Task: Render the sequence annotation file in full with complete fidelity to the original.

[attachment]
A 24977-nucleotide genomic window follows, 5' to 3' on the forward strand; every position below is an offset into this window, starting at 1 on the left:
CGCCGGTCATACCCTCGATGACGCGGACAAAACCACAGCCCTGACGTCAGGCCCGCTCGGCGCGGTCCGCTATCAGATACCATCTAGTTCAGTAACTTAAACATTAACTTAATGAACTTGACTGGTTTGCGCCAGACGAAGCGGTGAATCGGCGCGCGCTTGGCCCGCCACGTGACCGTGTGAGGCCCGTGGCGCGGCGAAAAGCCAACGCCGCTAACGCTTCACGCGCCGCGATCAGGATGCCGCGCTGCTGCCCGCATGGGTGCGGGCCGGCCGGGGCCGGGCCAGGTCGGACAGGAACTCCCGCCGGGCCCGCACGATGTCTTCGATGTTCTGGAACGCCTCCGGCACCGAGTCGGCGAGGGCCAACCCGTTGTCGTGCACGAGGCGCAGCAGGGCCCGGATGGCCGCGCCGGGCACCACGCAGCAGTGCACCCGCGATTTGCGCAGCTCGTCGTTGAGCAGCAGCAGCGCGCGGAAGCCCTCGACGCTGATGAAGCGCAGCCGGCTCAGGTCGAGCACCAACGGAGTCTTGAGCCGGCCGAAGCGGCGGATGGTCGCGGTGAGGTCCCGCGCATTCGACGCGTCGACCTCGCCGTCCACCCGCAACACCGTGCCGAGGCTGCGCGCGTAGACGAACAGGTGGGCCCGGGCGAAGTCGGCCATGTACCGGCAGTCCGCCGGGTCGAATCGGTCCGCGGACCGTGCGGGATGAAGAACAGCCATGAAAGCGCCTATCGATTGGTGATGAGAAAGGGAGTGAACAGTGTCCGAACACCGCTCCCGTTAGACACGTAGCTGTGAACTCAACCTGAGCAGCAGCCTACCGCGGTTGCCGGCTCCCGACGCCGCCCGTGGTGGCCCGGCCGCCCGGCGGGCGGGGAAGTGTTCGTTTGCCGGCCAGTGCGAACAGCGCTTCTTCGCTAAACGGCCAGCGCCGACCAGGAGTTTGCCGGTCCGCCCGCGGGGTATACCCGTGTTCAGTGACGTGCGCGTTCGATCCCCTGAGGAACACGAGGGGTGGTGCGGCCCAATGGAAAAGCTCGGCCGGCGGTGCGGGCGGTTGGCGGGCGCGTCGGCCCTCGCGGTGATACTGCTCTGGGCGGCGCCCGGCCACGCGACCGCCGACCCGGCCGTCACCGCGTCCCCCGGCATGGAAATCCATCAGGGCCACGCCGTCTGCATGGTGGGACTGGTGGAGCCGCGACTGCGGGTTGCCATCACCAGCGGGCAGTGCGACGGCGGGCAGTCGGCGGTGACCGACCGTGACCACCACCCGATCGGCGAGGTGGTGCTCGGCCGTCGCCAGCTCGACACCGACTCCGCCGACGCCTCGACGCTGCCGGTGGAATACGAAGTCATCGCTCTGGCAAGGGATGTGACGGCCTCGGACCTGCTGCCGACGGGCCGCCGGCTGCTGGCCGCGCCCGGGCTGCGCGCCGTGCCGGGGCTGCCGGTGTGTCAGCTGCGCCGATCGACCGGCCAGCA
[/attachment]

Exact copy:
A 24977-nucleotide genomic window follows, 5' to 3' on the forward strand; every position below is an offset into this window, starting at 1 on the left:
CGCCGGTCATACCCTCGATGACGCGGACAAAACCACAGCCCTGACGTCAGGCCCGCTCGGCGCGGTCCGCTATCAGATACCATCTAGTTCAGTAACTTAAACATTAACTTAATGAACTTGACTGGTTTGCGCCAGACGAAGCGGTGAATCGGCGCGCGCTTGGCCCGCCACGTGACCGTGTGAGGCCCGTGGCGCGGCGAAAAGCCAACGCCGCTAACGCTTCACGCGCCGCGATCAGGATGCCGCGCTGCTGCCCGCATGGGTGCGGGCCGGCCGGGGCCGGGCCAGGTCGGACAGGAACTCCCGCCGGGCCCGCACGATGTCTTCGATGTTCTGGAACGCCTCCGGCACCGAGTCGGCGAGGGCCAACCCGTTGTCGTGCACGAGGCGCAGCAGGGCCCGGATGGCCGCGCCGGGCACCACGCAGCAGTGCACCCGCGATTTGCGCAGCTCGTCGTTGAGCAGCAGCAGCGCGCGGAAGCCCTCGACGCTGATGAAGCGCAGCCGGCTCAGGTCGAGCACCAACGGAGTCTTGAGCCGGCCGAAGCGGCGGATGGTCGCGGTGAGGTCCCGCGCATTCGACGCGTCGACCTCGCCGTCCACCCGCAACACCGTGCCGAGGCTGCGCGCGTAGACGAACAGGTGGGCCCGGGCGAAGTCGGCCATGTACCGGCAGTCCGCCGGGTCGAATCGGTCCGCGGACCGTGCGGGATGAAGAACAGCCATGAAAGCGCCTATCGATTGGTGATGAGAAAGGGAGTGAACAGTGTCCGAACACCGCTCCCGTTAGACACGTAGCTGTGAACTCAACCTGAGCAGCAGCCTACCGCGGTTGCCGGCTCCCGACGCCGCCCGTGGTGGCCCGGCCGCCCGGCGGGCGGGGAAGTGTTCGTTTGCCGGCCAGTGCGAACAGCGCTTCTTCGCTAAACGGCCAGCGCCGACCAGGAGTTTGCCGGTCCGCCCGCGGGGTATACCCGTGTTCAGTGACGTGCGCGTTCGATCCCCTGAGGAACACGAGGGGTGGTGCGGCCCAATGGAAAAGCTCGGCCGGCGGTGCGGGCGGTTGGCGGGCGCGTCGGCCCTCGCGGTGATACTGCTCTGGGCGGCGCCCGGCCACGCGACCGCCGACCCGGCCGTCACCGCGTCCCCCGGCATGGAAATCCATCAGGGCCACGCCGTCTGCATGGTGGGACTGGTGGAGCCGCGACTGCGGGTTGCCATCACCAGCGGGCAGTGCGACGGCGGGCAGTCGGCGGTGACCGACCGTGACCACCACCCGATCGGCGAGGTGGTGCTCGGCCGTCGCCAGCTCGACACCGACTCCGCCGACGCCTCGACGCTGCCGGTGGAATACGAAGTCATCGCTCTGGCAAGGGATGTGACGGCCTCGGACCTGCTGCCGACGGGCCGCCGGCTGCTGGCCGCGCCCGGGCTGCGCGCCGTGCCGGGGCTGCCGGTGTGTCAGCTGCGCCGATCGACCGGCCAGCA